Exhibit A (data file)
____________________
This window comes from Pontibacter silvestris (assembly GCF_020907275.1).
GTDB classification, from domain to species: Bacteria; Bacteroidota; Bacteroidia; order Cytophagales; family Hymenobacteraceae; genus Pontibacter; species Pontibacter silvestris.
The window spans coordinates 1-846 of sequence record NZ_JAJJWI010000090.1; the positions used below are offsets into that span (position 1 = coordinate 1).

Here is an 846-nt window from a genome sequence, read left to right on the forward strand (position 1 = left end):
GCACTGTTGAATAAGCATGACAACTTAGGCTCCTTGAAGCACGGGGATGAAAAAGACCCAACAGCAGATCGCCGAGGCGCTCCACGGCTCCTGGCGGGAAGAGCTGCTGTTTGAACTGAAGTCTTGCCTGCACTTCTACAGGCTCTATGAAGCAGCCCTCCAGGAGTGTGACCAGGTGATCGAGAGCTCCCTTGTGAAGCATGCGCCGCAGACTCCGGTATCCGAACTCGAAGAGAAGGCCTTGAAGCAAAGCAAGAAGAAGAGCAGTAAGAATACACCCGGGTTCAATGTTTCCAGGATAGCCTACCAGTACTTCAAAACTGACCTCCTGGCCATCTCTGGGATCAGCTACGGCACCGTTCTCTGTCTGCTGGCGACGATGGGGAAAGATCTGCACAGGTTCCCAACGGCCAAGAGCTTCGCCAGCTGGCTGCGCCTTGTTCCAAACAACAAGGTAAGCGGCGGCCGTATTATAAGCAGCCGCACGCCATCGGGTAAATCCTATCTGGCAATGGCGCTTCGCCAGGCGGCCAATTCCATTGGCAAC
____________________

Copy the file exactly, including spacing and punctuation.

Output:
This window comes from Pontibacter silvestris (assembly GCF_020907275.1).
GTDB classification, from domain to species: Bacteria; Bacteroidota; Bacteroidia; order Cytophagales; family Hymenobacteraceae; genus Pontibacter; species Pontibacter silvestris.
The window spans coordinates 1-846 of sequence record NZ_JAJJWI010000090.1; the positions used below are offsets into that span (position 1 = coordinate 1).

Here is an 846-nt window from a genome sequence, read left to right on the forward strand (position 1 = left end):
GCACTGTTGAATAAGCATGACAACTTAGGCTCCTTGAAGCACGGGGATGAAAAAGACCCAACAGCAGATCGCCGAGGCGCTCCACGGCTCCTGGCGGGAAGAGCTGCTGTTTGAACTGAAGTCTTGCCTGCACTTCTACAGGCTCTATGAAGCAGCCCTCCAGGAGTGTGACCAGGTGATCGAGAGCTCCCTTGTGAAGCATGCGCCGCAGACTCCGGTATCCGAACTCGAAGAGAAGGCCTTGAAGCAAAGCAAGAAGAAGAGCAGTAAGAATACACCCGGGTTCAATGTTTCCAGGATAGCCTACCAGTACTTCAAAACTGACCTCCTGGCCATCTCTGGGATCAGCTACGGCACCGTTCTCTGTCTGCTGGCGACGATGGGGAAAGATCTGCACAGGTTCCCAACGGCCAAGAGCTTCGCCAGCTGGCTGCGCCTTGTTCCAAACAACAAGGTAAGCGGCGGCCGTATTATAAGCAGCCGCACGCCATCGGGTAAATCCTATCTGGCAATGGCGCTTCGCCAGGCGGCCAATTCCATTGGCAAC